Action 3.3 Take action to address threats to native fish
The NSW Government will deliver three state-wide, catchment scale initiatives to address key threats to native fish populations. We will:
|implement the NSW Fish Passage Strategy
|address cold water pollution through interventions such as temperature monitoring, new operating protocols and cold water pollution mitigation technology at priority dams where cold water impacts are severe
|invest in fish-friendly water extraction technology at priority sites, guided by the regional water strategies.
Reconnecting NSW: the NSW Fish Passage Strategy
The NSW Fish Passage Strategy has been developed by the NSW Ministerial Task Force on Fish Passage to deliver a coordinated, strategic approach to fish passage remediation. The strategy is a 20-year plan to restore unimpeded fish passage to 165 high priority weirs, which will significantly improve native fish access to nearly 9,000 km of mainstream rivers and key off-channel habitats below all major storage dams in the state.
Fish passage remediation is an investment in infrastructure that delivers benefits for asset owners, the community and the environment. A key attribute of fish passage remediation work is that it does not require additional water to deliver these benefits.
Source: Map produced by NSW Industry - Lands and Water, August 2016
NSW also produces a River Condition Index that assesses and compares river health across the state. Figure 17 shows the most recent index (2012).
Source: Map produced by NSW Industry - Lands and Water, 16 March 2012
Action 3.7 Work with communities to better understand and improve system connectivity
The Government will take a community-driven and transparent approach to explore ways to improve the flows between hydrologically connected rivers and valleys across inland NSW. We will:
|develop principles and a clear statement about how NSW will increase connectivity across regions of the Murray-Darling Basin
|explore options to improve connectivity between catchments
|develop decision-making support tools and frameworks to better inform water sharing decisions across connected water resources, particularly in the Murray-Darling Basin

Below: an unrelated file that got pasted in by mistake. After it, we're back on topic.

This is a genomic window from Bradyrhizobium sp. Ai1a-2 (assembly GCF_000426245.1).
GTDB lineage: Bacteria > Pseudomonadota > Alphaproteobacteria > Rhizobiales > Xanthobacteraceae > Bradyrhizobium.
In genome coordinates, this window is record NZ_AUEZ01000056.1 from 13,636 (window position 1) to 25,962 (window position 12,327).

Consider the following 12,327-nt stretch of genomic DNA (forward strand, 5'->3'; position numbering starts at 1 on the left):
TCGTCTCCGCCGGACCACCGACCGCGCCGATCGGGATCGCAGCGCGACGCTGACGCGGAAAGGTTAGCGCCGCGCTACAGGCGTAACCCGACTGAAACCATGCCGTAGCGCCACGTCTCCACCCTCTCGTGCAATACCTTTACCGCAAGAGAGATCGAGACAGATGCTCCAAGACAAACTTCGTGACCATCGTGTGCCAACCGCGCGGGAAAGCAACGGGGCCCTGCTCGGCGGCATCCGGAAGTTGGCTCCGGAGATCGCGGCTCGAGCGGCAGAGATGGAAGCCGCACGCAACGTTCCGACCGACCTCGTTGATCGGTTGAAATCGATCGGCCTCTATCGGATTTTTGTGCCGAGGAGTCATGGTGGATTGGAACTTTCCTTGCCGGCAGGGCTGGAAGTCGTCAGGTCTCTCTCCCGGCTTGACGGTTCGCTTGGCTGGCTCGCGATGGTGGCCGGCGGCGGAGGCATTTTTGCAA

|implement the actions in the NSW Government’s response to the Independent Panel Assessment of the Management of the 2020 Northern Basin First Flush Event.
Case study: Northern Connectivity Event 2018
We trialled protection of held environmental water - Northern Connectivity Event
The Commonwealth Environmental Water Office partnered with a number of NSW agencies to release and manage 32.2 GL of environmental water to build on natural inflows and provide for connectivity across multiple river systems to protect and support native fish.
Temporary restrictions on water take were put in place to ensure the environmental water flowing instream was protected to benefit the environment and communities along the river. Spanning April to June 2018, the event involved flows over 2,000 km of river channels. It also involved extensive and targeted consultation with local landholders, irrigators, shire councils, traditional owners and various interest groups.
A review of the event found that no illegal water take occurred during the Northern Connectivity Event. This was thanks to the NRAR’s on-the-ground compliance operations. Flows through the Barwon-Darling river system exceeded expectations and targets, passing through Wilcannia and reaching Menindee on 1 July 2018. The trial use of satellite imagery by the Murray-Darling Basin Authority also proved to be a useful additional tool in monitoring the event.
In addition to providing significant environmental benefits, the event will inform future policy, planning and operational decision-making.